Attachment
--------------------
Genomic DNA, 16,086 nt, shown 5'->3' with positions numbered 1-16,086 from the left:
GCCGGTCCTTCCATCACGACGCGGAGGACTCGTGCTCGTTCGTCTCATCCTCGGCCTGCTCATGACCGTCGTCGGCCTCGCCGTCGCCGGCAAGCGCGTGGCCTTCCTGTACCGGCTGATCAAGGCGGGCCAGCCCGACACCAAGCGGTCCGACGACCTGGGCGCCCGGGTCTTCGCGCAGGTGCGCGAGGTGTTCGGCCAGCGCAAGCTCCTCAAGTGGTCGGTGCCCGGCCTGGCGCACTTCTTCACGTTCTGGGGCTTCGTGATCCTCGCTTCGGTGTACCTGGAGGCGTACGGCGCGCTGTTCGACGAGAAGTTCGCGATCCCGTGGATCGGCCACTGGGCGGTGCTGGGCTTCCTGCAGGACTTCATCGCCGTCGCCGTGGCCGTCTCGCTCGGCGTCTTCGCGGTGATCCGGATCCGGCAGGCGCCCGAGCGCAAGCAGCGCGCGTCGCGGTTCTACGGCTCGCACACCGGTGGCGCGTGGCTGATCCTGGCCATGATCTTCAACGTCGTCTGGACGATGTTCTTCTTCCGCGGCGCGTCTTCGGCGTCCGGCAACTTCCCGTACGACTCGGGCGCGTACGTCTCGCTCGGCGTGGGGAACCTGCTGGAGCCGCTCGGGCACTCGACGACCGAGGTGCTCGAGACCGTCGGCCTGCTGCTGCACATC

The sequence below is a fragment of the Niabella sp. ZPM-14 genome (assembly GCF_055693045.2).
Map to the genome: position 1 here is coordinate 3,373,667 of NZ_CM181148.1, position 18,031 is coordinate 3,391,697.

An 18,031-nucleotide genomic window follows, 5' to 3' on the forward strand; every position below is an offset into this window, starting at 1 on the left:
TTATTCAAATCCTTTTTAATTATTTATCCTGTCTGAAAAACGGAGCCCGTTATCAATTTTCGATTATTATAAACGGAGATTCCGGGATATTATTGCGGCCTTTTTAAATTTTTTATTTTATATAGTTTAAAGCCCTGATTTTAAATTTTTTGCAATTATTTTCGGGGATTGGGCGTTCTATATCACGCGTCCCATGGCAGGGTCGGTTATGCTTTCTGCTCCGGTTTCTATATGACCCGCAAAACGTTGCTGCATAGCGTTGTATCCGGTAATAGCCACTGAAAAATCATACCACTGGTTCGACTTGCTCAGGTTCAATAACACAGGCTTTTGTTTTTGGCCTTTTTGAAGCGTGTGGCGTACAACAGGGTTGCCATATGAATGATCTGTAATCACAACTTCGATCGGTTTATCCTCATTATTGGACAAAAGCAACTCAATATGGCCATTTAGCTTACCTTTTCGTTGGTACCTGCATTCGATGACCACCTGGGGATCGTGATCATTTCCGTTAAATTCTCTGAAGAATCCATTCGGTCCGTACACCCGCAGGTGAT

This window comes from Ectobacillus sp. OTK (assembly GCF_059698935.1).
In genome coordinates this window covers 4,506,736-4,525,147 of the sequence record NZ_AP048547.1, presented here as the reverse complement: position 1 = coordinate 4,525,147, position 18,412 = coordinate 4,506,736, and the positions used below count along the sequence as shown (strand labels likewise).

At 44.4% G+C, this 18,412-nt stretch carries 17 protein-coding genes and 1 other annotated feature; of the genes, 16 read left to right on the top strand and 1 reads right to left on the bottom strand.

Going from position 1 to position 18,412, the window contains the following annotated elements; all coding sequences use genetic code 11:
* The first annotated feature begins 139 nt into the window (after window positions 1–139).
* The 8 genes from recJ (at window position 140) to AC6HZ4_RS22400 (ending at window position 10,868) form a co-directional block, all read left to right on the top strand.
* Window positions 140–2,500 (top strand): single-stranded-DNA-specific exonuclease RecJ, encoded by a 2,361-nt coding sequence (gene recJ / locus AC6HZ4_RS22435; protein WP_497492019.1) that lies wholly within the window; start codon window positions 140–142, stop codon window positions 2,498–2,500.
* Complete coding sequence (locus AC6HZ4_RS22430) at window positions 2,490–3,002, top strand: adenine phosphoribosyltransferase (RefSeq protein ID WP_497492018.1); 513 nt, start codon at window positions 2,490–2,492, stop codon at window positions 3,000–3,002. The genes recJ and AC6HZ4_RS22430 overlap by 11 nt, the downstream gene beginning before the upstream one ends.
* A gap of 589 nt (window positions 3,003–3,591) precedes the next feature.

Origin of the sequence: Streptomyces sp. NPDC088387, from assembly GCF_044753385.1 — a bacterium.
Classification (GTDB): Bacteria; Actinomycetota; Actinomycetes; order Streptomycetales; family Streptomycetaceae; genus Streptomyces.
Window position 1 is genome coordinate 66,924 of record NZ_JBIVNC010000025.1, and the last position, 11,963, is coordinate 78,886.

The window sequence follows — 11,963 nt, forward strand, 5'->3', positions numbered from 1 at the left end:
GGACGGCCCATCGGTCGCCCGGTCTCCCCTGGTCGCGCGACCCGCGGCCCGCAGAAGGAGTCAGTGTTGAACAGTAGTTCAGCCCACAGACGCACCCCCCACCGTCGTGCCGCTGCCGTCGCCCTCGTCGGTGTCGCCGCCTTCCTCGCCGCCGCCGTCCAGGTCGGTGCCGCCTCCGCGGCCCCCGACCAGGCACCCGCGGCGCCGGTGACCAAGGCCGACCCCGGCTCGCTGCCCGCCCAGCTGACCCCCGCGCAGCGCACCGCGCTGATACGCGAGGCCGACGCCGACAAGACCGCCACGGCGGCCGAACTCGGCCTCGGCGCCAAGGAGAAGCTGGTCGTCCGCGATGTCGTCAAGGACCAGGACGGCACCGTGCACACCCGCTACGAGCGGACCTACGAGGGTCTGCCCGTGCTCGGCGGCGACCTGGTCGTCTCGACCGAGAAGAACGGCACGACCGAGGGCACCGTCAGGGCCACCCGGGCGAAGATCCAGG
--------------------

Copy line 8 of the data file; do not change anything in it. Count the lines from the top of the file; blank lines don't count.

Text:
In genome coordinates this window covers 4,506,736-4,525,147 of the sequence record NZ_AP048547.1, presented here as the reverse complement: position 1 = coordinate 4,525,147, position 18,412 = coordinate 4,506,736, and the positions used below count along the sequence as shown (strand labels likewise).